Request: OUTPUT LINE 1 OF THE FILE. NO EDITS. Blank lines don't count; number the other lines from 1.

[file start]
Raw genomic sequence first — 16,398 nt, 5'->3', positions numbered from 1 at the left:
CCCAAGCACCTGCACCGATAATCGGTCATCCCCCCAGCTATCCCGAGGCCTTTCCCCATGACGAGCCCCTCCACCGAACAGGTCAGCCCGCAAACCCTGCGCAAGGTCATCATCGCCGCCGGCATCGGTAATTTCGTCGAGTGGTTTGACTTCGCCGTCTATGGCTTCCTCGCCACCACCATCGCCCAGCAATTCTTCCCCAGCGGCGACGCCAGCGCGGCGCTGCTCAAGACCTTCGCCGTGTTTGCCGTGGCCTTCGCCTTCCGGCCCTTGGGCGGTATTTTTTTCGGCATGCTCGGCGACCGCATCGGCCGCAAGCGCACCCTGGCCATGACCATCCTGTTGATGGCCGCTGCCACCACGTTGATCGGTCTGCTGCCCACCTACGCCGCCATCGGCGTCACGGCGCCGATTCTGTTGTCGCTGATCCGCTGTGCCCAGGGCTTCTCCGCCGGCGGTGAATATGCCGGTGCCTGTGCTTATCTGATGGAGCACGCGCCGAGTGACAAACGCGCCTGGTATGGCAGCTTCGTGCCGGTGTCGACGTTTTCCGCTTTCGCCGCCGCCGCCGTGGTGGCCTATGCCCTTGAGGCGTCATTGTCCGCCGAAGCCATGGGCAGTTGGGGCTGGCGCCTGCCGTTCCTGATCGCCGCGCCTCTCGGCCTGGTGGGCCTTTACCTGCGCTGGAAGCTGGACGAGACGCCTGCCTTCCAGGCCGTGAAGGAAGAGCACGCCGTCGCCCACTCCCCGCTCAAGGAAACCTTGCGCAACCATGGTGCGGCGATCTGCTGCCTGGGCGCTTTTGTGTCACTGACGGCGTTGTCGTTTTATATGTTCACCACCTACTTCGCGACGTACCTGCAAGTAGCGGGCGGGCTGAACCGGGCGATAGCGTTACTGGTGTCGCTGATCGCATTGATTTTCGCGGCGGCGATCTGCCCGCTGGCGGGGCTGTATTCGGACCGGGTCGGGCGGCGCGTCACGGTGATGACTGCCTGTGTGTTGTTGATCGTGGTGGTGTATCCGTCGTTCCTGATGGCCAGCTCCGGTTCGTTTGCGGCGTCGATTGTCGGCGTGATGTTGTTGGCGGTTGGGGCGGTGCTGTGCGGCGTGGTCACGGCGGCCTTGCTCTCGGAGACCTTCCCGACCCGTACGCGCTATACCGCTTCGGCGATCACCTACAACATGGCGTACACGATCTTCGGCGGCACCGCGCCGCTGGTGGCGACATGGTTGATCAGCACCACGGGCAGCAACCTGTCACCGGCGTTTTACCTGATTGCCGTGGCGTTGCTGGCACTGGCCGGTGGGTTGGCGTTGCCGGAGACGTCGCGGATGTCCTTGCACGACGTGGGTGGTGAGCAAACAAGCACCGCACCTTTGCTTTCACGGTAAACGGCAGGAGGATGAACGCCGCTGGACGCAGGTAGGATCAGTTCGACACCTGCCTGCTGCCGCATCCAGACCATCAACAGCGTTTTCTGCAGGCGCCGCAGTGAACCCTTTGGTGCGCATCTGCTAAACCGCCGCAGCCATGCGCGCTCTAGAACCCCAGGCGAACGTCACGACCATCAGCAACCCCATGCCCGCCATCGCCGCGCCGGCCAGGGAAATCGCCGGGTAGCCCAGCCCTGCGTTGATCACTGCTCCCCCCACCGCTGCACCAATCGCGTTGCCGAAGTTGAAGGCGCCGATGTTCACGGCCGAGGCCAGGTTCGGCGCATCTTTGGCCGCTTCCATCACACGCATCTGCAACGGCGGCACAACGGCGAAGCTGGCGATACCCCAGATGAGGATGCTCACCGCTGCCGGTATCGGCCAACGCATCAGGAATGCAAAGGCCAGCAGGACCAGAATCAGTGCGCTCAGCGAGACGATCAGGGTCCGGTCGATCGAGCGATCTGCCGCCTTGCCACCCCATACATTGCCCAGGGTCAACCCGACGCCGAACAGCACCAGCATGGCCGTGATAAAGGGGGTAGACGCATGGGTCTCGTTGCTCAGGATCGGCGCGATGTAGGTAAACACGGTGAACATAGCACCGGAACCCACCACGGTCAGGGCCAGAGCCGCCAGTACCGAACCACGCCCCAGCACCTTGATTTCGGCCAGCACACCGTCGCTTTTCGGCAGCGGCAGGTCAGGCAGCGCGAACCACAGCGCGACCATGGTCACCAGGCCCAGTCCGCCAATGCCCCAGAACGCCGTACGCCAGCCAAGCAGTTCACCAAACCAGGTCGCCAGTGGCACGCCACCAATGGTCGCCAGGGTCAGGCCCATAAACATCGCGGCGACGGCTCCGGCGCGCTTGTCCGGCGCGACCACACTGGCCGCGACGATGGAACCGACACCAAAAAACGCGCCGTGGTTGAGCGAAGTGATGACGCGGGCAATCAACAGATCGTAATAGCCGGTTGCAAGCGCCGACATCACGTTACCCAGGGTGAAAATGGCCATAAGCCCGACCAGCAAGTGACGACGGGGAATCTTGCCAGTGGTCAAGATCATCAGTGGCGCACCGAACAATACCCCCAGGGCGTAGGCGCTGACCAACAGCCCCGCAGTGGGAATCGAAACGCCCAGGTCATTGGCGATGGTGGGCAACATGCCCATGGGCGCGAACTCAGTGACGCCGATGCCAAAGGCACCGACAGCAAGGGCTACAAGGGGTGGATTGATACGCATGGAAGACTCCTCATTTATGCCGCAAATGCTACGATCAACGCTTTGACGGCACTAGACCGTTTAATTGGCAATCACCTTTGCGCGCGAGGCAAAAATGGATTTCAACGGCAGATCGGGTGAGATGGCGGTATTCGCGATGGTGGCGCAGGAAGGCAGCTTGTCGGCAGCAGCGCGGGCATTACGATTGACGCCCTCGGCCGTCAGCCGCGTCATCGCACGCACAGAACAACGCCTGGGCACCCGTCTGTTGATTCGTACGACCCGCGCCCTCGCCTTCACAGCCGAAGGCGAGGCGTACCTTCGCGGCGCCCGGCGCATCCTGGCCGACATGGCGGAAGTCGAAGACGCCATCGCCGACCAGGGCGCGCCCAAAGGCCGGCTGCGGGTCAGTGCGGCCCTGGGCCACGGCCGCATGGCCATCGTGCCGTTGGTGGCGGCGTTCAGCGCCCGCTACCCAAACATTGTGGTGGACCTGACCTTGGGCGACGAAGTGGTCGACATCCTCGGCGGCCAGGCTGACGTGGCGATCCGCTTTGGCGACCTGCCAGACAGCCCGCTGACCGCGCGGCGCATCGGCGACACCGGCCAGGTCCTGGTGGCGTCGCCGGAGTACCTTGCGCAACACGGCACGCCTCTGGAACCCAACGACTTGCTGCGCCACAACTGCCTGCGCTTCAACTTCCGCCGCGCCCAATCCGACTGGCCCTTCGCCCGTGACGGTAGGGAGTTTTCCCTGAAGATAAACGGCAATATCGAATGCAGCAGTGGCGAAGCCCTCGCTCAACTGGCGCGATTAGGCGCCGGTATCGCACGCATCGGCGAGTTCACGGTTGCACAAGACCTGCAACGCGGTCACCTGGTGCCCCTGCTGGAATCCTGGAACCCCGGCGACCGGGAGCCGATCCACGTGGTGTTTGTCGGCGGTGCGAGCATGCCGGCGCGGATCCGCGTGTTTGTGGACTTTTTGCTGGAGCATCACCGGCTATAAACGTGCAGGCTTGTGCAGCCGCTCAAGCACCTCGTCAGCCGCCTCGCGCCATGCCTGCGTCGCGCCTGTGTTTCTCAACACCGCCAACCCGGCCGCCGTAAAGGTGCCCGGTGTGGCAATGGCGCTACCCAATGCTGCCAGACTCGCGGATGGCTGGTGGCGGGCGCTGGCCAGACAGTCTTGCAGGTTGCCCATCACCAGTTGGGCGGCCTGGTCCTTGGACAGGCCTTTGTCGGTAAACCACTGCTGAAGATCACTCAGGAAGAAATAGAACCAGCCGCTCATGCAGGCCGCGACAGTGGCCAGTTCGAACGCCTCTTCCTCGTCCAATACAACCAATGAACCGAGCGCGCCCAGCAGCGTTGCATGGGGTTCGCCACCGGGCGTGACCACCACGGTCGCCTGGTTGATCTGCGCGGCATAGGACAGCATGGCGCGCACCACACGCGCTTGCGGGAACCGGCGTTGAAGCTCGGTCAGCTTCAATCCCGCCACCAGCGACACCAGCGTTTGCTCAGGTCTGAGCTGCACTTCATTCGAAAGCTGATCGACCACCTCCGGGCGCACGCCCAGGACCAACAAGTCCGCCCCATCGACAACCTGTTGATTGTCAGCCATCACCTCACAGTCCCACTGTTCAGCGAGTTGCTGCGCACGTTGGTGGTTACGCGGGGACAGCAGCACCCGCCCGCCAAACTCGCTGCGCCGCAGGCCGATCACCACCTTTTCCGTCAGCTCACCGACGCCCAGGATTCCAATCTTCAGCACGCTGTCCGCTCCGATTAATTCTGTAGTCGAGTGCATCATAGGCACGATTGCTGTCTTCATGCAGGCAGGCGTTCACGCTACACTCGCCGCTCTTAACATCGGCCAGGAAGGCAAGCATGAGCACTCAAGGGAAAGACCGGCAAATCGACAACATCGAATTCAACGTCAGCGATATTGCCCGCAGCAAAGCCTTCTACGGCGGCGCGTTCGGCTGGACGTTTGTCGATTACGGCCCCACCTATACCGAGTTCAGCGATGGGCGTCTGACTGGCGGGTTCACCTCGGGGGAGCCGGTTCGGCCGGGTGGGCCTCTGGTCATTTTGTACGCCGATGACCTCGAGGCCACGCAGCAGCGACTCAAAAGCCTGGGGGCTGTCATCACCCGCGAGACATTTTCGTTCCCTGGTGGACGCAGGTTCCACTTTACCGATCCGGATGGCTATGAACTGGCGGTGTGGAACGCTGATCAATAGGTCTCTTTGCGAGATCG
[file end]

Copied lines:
Raw genomic sequence first — 16,398 nt, 5'->3', positions numbered from 1 at the left: